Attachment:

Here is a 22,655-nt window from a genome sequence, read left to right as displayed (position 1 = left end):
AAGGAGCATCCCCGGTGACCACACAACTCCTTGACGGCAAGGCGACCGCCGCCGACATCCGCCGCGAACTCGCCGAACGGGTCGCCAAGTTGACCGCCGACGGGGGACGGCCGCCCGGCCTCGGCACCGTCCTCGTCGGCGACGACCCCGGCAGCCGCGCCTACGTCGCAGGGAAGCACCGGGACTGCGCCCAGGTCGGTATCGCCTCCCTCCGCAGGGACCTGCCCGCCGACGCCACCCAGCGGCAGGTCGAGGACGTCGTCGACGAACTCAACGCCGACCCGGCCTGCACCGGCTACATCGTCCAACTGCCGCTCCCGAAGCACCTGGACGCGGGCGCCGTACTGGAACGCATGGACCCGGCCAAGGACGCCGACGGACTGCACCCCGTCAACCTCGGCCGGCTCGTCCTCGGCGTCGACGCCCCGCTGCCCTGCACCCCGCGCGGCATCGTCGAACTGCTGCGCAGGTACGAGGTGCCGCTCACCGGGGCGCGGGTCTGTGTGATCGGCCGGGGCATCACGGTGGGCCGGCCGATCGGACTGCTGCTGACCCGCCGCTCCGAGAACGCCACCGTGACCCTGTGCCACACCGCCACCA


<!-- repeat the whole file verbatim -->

Here is a 22,655-nt window from a genome sequence, read left to right as displayed (position 1 = left end):
AAGGAGCATCCCCGGTGACCACACAACTCCTTGACGGCAAGGCGACCGCCGCCGACATCCGCCGCGAACTCGCCGAACGGGTCGCCAAGTTGACCGCCGACGGGGGACGGCCGCCCGGCCTCGGCACCGTCCTCGTCGGCGACGACCCCGGCAGCCGCGCCTACGTCGCAGGGAAGCACCGGGACTGCGCCCAGGTCGGTATCGCCTCCCTCCGCAGGGACCTGCCCGCCGACGCCACCCAGCGGCAGGTCGAGGACGTCGTCGACGAACTCAACGCCGACCCGGCCTGCACCGGCTACATCGTCCAACTGCCGCTCCCGAAGCACCTGGACGCGGGCGCCGTACTGGAACGCATGGACCCGGCCAAGGACGCCGACGGACTGCACCCCGTCAACCTCGGCCGGCTCGTCCTCGGCGTCGACGCCCCGCTGCCCTGCACCCCGCGCGGCATCGTCGAACTGCTGCGCAGGTACGAGGTGCCGCTCACCGGGGCGCGGGTCTGTGTGATCGGCCGGGGCATCACGGTGGGCCGGCCGATCGGACTGCTGCTGACCCGCCGCTCCGAGAACGCCACCGTGACCCTGTGCCACACCGCCACCA